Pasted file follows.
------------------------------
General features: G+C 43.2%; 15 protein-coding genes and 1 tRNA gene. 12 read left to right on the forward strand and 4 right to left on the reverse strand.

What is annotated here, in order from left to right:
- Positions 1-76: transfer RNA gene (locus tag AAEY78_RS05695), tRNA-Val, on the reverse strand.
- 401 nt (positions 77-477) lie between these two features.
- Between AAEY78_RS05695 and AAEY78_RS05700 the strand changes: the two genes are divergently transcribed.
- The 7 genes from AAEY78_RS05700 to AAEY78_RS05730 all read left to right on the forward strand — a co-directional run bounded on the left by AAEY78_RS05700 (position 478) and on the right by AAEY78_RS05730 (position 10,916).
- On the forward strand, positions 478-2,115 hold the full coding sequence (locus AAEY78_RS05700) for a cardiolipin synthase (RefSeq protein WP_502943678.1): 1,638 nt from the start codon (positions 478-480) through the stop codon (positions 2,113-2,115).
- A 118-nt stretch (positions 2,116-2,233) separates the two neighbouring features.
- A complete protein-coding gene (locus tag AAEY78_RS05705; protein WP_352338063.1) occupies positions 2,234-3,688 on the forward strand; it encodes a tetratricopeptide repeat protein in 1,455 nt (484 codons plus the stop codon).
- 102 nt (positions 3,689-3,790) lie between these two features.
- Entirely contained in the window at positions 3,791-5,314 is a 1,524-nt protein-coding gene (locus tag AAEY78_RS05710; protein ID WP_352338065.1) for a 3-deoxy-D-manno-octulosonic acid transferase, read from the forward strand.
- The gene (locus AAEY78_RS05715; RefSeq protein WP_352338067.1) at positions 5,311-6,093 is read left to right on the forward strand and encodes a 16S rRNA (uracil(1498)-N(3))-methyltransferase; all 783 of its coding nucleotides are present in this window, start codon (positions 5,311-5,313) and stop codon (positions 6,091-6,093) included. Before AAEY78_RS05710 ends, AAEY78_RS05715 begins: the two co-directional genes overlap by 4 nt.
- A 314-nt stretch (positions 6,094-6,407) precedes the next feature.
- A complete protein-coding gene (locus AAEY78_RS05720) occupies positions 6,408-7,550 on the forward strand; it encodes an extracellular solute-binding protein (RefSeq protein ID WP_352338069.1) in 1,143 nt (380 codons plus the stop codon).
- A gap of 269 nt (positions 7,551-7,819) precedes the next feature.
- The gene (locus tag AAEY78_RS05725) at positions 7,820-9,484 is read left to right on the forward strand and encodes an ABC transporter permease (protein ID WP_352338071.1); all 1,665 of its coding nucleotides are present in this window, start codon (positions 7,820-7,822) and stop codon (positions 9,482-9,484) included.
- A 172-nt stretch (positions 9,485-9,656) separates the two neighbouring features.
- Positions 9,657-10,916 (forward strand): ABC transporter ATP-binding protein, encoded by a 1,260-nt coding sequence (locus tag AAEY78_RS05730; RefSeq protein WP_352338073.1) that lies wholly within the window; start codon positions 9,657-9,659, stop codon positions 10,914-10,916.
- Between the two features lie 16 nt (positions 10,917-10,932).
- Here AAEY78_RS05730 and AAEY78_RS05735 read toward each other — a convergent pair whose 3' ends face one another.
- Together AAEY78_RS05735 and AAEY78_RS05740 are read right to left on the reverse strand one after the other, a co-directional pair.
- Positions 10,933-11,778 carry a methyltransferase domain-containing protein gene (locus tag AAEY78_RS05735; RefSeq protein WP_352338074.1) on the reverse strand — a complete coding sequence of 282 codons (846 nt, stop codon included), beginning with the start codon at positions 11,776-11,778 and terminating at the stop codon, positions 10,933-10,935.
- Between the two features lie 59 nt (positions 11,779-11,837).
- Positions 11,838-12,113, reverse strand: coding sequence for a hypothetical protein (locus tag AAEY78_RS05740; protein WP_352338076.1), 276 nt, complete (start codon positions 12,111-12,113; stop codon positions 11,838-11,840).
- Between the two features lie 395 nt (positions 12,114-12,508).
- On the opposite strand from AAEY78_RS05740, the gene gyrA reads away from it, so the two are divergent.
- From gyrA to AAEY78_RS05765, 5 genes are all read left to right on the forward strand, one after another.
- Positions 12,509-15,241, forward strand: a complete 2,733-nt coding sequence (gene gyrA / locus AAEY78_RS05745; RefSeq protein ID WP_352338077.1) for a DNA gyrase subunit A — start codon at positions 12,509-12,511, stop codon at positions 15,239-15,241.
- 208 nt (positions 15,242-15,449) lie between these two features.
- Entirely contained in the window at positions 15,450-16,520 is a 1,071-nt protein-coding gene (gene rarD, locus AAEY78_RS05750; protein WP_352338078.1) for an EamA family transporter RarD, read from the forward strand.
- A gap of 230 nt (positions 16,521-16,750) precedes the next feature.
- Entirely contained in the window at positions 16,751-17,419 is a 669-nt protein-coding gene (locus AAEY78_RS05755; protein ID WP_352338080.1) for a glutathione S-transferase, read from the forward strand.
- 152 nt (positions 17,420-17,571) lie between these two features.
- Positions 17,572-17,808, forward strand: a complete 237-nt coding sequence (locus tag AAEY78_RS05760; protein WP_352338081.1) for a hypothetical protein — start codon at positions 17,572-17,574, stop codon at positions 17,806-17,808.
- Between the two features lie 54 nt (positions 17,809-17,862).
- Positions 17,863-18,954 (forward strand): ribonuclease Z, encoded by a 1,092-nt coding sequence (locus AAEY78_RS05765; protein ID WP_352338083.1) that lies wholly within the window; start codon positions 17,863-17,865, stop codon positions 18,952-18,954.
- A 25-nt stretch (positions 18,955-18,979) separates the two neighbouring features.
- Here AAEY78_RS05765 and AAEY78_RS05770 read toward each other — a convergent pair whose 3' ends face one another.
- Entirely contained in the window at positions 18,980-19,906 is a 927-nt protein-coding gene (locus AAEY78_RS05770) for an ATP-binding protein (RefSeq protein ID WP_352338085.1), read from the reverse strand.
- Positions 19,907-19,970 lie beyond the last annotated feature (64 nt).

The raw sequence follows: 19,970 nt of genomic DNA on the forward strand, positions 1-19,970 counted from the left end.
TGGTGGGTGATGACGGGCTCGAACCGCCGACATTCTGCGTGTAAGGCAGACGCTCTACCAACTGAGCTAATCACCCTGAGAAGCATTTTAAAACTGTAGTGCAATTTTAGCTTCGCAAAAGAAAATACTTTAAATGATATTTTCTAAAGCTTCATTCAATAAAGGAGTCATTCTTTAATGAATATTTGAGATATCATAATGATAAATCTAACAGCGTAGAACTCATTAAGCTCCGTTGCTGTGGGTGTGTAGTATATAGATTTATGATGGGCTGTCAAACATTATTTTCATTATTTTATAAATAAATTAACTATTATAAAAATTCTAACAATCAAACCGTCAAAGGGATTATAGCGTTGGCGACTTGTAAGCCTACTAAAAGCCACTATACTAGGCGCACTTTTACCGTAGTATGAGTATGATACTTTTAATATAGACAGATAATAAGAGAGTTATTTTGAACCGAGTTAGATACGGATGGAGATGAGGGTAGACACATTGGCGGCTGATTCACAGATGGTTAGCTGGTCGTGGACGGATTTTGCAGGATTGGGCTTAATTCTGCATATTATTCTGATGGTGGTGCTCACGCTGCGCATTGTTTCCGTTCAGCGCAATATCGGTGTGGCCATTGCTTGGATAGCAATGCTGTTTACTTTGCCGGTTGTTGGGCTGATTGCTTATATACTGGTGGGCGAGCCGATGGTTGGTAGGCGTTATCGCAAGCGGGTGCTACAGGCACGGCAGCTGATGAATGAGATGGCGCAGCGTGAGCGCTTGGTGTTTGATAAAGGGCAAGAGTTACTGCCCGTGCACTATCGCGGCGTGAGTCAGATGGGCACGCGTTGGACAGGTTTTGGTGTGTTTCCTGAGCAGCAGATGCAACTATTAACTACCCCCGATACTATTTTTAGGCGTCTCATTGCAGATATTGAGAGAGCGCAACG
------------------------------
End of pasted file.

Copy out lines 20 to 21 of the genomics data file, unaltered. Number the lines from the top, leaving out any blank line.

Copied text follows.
- Here AAEY78_RS05730 and AAEY78_RS05735 read toward each other — a convergent pair whose 3' ends face one another.
- Together AAEY78_RS05735 and AAEY78_RS05740 are read right to left on the reverse strand one after the other, a co-directional pair.